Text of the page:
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A new report reveals the cleanliness of airline water. It’s … not great.

(Washington Post illustration; iStock)

If you’re reading this on an airplane while sipping an in-flight coffee, you might want to put the cup down.

According to a 2019 Airline Water Study released by and the Hunter College New York City Food Policy Center at the City University of New York, “many airlines have possibly provided passengers with unhealthy water.” The study, which took seven months to conduct, investigated the onboard water quality of 11 major and 12 regional airlines, then ranked them accordingly.

Alaska Airlines and Allegiant had the best water quality scores of major airlines at 3.3, while JetBlue and Spirit Airlines had the worst, tying at the bottom with water health scores of 1 on a 0-to-5 scale.

Almost all regional airlines studied earned poor water health scores, with the exception of Piedmont Airlines, which earned a 4.33. Republic Airways came in dead last with a score of 0.44.

“It was such a difficult task of trying to peel the onion for enough information on what’s available, what’s recorded,” says Charles Platkin, the editor of and the executive director of the Hunter College New York City Food Policy Center.

Platkin used data from the Environmental Protection Agency and based his study on 10 criteria, such as airlines’ positive E. coli and coliform water sample reports, fleet size and violation of the federal government’s Aircraft Drinking Water Rule (ADWR).

So where does this research and information leave travelers? The major takeaways from the study were: avoid drinking coffee or tea on flights; never drink water on board that doesn’t come from a sealed bottle; and instead of washing your hands in the lavatory, use hand sanitizer.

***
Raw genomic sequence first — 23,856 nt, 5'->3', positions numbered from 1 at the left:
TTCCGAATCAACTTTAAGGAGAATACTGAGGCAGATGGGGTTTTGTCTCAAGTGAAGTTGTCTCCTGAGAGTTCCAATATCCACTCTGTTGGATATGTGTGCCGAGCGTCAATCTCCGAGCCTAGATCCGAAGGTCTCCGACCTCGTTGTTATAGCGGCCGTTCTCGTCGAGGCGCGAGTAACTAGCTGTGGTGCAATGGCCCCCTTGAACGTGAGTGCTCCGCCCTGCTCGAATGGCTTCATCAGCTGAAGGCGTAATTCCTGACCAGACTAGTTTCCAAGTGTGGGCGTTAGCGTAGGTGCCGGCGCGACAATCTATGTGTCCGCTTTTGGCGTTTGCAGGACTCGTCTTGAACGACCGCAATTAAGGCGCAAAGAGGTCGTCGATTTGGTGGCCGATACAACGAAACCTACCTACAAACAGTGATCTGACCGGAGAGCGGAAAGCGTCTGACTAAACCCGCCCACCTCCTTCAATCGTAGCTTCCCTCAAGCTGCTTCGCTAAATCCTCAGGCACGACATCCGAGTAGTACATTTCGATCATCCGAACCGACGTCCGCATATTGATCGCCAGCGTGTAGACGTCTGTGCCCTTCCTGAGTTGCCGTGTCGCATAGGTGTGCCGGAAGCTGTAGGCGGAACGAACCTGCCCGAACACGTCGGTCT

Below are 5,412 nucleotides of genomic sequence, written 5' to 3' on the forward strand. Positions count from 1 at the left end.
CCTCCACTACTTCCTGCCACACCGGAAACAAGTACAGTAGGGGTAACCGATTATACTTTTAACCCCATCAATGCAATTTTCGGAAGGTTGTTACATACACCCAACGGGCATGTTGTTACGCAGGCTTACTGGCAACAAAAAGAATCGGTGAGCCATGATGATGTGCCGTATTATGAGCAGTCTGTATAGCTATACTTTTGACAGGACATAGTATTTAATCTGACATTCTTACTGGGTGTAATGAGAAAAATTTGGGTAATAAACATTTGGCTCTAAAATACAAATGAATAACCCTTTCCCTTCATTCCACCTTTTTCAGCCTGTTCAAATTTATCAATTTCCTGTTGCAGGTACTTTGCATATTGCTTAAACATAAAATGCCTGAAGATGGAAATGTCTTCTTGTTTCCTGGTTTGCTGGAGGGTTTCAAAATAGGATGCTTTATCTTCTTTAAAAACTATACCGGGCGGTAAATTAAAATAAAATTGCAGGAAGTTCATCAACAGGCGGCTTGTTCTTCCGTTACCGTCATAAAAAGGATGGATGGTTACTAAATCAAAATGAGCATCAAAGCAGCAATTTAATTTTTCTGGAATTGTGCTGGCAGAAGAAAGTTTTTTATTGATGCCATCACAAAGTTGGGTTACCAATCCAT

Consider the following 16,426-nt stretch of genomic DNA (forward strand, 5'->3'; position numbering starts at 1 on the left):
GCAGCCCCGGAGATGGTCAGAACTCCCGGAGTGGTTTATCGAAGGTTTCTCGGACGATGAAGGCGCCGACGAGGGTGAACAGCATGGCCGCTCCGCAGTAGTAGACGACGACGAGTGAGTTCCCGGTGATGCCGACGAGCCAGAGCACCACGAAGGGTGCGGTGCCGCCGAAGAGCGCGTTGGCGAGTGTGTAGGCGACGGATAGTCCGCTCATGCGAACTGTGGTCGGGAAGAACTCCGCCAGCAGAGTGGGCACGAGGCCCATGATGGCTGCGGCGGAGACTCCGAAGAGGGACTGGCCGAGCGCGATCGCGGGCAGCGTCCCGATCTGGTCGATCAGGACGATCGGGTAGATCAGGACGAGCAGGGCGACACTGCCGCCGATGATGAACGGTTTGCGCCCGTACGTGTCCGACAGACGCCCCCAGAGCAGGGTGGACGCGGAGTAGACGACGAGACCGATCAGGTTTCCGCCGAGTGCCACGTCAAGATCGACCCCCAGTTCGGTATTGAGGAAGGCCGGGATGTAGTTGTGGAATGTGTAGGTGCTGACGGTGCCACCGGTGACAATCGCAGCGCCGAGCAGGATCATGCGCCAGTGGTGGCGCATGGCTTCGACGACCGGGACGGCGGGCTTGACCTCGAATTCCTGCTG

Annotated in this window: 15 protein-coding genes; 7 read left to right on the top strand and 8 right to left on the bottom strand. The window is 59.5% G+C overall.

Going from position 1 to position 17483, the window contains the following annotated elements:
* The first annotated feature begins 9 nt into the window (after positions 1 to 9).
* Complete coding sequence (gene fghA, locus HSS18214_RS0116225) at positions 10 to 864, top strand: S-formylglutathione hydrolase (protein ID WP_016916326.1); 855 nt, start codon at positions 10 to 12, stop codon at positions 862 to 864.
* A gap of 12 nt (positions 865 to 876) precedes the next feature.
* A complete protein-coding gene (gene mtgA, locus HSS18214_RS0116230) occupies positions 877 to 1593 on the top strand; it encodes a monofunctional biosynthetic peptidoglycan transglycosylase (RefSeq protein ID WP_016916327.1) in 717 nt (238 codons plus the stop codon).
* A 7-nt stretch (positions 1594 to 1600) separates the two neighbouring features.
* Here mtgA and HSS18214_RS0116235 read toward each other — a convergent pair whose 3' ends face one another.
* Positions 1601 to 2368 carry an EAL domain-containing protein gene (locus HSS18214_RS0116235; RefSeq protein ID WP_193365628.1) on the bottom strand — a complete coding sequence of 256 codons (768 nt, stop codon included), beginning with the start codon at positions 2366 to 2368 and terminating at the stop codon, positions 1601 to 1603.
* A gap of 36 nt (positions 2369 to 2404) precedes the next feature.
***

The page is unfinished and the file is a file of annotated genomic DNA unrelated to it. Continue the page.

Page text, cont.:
(Washington Post illustration; iStock)

Solving airplane water problems has been a long process. Back in 2004, the EPA found all aircraft public water systems (PWSs) to be out of compliance with the National Primary Drinking Water Regulations (NPDWRs).

“The existing NPDWRs were designed for traditional, stationary public water systems, not mobile aircraft water systems that are operationally very different,” an EPA Spokesperson told the Washington Post in an emailed statement. “To address this concern, in 2009, EPA finalized the Aircraft Drinking Water Rule (ADWR). This rule works to ensure that safe and reliable drinking water is provided to aircraft passengers and crew by amending and consolidating National Primary Drinking Water Regulations for aircraft PWSs.”

In 2011, the federal government implemented the ADWR which also required that water in the lavatory, galley faucets and drinking fountains must be safe for human consumption — meaning drinking, bathing, teeth brushing and hand washing. According to the EPA’s website, plane water regulations “include maximum allowable levels of contaminants, treatment requirements, and monitoring and reporting requirements.”

Most of the airlines studied have reported water samples that tested positive for E. coli and coliform bacteria between 2012 and 2019, which can be harmful if you’re a passenger drinking that water on a flight.

An aircraft’s water can become contaminated in a number of ways. There’s potential for contamination when water is boarded onto a flight using temporary connections (like carts, hoses, trucks, etc.), if the water system is inadequately maintained or if biofilm grows within the water system.

The 2019 Airline Water Study also found that even when the EPA does find airlines in violation of the ADWR, the agency rarely levies civil penalties for the infractions.

“The EPA needs to focus on penalties being more transparent,” Platkin says. “We see the violations; where is the list of penalties?”

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